Metabolic dysfunction-associated steatotic liver disease (MASLD), previously known as non-alcoholic fatty liver disease (NAFLD), was officially renamed in June 2023 . The prevalence of MASLD is increasing at an alarming rate, accounting for 32.4% of the total population in 2022 , and it is currently one of the most common chronic liver diseases. MASLD is characterized by steatosis of hepatocytes and excludes the influence of viruses, alcohol, and autoimmune factors . Approximately 20% of patients with MASLD will progress to metabolic dysfunction-associated steatohepatitis (MASH), which is the presence of hepatocellular injury (hepatocyte ballooning), and 20% of patients with MASH will develop cirrhosis within 30 to 40 years . However, no drug has been approved for the treatment of MASLD at present, and fat content in the body can only be reduced by controlling diet and increasing exercise, thereby alleviating or reversing steatosis of the liver [5, 6]. Therefore, lifestyle change plays a crucial role in the prevention and treatment of MASLD. It is interesting and meaningful to find out the dietary patterns that may increase the risk of MASLD.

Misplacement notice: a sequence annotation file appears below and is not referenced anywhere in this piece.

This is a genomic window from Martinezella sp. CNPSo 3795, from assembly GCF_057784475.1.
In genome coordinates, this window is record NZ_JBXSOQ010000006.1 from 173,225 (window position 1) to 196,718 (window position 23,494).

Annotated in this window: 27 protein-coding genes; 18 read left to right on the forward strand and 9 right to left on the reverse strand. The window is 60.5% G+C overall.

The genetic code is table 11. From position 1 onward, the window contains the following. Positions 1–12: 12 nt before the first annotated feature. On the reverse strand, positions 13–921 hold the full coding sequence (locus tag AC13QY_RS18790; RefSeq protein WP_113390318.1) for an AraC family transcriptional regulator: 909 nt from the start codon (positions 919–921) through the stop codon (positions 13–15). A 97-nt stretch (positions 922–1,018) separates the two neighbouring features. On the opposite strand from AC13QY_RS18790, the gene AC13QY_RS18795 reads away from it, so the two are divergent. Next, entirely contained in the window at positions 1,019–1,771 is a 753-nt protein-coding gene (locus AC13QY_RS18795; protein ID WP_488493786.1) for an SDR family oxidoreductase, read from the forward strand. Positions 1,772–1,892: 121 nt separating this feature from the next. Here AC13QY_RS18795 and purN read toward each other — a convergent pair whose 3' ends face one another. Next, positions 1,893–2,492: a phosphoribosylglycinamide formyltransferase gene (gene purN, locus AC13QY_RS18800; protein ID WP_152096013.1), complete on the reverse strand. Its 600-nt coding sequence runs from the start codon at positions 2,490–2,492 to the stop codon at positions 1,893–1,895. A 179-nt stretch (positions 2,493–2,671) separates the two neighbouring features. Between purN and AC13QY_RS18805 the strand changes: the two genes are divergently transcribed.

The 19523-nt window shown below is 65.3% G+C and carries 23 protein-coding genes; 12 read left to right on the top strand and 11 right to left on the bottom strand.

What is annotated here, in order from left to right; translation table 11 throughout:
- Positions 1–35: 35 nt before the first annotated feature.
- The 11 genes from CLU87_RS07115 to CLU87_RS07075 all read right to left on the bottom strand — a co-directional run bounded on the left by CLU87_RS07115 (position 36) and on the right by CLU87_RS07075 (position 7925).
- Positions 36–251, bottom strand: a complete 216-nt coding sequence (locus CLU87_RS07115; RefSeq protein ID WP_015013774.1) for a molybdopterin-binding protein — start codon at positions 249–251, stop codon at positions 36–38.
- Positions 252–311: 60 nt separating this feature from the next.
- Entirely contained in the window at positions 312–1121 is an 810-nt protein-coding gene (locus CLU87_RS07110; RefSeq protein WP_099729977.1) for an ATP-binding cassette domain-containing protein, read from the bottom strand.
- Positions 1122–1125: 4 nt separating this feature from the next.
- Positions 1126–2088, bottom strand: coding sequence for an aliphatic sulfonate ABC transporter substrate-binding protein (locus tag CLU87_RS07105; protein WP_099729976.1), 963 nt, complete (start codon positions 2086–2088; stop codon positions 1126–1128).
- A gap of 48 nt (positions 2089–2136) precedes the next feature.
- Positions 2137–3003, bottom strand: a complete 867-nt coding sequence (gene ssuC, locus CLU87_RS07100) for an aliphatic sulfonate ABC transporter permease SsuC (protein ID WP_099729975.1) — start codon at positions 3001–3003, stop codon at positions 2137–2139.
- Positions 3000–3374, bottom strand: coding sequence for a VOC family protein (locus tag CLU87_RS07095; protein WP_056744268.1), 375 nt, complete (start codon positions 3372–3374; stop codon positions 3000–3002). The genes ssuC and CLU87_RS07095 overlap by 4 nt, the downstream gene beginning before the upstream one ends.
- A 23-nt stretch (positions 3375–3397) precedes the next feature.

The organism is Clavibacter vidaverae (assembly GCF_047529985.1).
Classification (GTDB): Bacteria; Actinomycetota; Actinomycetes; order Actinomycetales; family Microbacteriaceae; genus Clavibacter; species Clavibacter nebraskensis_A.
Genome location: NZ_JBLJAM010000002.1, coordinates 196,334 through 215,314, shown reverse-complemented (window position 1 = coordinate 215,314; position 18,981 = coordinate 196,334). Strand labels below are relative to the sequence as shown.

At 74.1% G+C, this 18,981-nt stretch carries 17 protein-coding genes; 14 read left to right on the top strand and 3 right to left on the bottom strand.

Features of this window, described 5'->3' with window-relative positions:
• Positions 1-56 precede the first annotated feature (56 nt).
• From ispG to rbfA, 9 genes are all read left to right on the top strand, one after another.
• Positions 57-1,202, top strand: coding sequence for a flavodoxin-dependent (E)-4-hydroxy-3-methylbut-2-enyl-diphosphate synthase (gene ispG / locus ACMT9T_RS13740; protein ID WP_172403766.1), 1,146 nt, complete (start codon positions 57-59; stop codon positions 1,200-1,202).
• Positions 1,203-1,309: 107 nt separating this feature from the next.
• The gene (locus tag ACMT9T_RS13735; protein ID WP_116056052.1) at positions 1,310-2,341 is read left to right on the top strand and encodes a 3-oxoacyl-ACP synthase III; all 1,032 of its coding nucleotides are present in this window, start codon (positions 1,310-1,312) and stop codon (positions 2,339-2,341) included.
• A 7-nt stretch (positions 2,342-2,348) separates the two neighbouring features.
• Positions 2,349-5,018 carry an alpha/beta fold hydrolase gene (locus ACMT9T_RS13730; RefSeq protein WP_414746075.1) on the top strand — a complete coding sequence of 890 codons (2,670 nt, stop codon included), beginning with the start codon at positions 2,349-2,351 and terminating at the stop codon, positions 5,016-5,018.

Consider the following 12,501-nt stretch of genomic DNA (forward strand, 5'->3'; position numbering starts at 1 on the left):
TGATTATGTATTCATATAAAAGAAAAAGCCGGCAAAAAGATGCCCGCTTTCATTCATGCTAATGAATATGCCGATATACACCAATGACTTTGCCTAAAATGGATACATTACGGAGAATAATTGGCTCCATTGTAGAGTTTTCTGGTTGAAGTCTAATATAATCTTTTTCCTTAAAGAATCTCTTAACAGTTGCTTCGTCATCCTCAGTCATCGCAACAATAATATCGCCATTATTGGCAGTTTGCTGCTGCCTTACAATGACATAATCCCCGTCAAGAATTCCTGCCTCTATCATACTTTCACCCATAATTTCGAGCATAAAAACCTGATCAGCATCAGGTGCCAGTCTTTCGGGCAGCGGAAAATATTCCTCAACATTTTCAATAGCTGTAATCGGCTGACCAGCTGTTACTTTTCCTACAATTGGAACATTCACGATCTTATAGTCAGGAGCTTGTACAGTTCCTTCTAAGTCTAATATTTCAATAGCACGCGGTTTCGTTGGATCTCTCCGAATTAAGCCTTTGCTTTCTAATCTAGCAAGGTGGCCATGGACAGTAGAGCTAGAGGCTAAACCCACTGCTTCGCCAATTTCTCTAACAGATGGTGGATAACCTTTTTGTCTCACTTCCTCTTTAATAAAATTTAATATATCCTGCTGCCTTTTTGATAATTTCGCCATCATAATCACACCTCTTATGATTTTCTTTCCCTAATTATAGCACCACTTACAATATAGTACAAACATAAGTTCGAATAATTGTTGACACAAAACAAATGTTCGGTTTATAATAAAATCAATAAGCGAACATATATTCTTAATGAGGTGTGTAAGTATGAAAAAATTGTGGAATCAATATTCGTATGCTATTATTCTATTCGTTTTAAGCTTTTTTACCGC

Soft drink is a general term for a class of water-based non-alcoholic beverages, which has no standard definition and usually contains natural or artificial sweeteners. Common carbonated drinks are classified as soft drinks, while coffee, tea, milk, cocoa, and undiluted fruit and vegetable juices are not considered soft drinks . Given the high calorie content of sugar-sweetened beverages, an association with MASLD has long attracted attention . In addition, fructose, one of the natural sweeteners commonly found in soft drinks, has been shown to induce insulin resistance and inflammation in the liver, thus promoting the development of MASLD . In recent years, diet soft drinks that emphasize “zero sugar and zero calories” have become all the rage due to consumers’ concerns about health issues, but they usually contain artificial sweeteners such as aspartame. In fact, much attention has been paid to the effects of diet soft drinks or artificial sweeteners on the body. Several cross-sectional and cohort studies have shown that diet soft drink consumption is associated with increased body mass index (BMI) and percentage body fat in adolescents [10,11,12]. In other words, diet soft drinks that emphasize zero calories may not necessarily prevent weight gain, on the contrary, excessive intake may also lead to obesity. Whereas obesity will bring a series of metabolic problems, so diet soft drink consumption may also increase the risk of metabolic syndrome. Analysis of data from the Northern Manhattan Study suggested that daily diet soft drink consumption was associated with an increased risk of vascular events . In addition, previous studies have also shown that diet soft drink consumption is associated with increased blood pressure in adolescents , and excessive intake of artificial sweeteners increases the risk of type 2 diabetes . However, the association between diet soft drinks and MASLD is not clear. We hypothesized that excessive diet soft drink consumption mediates the development of MASLD through an increase in BMI.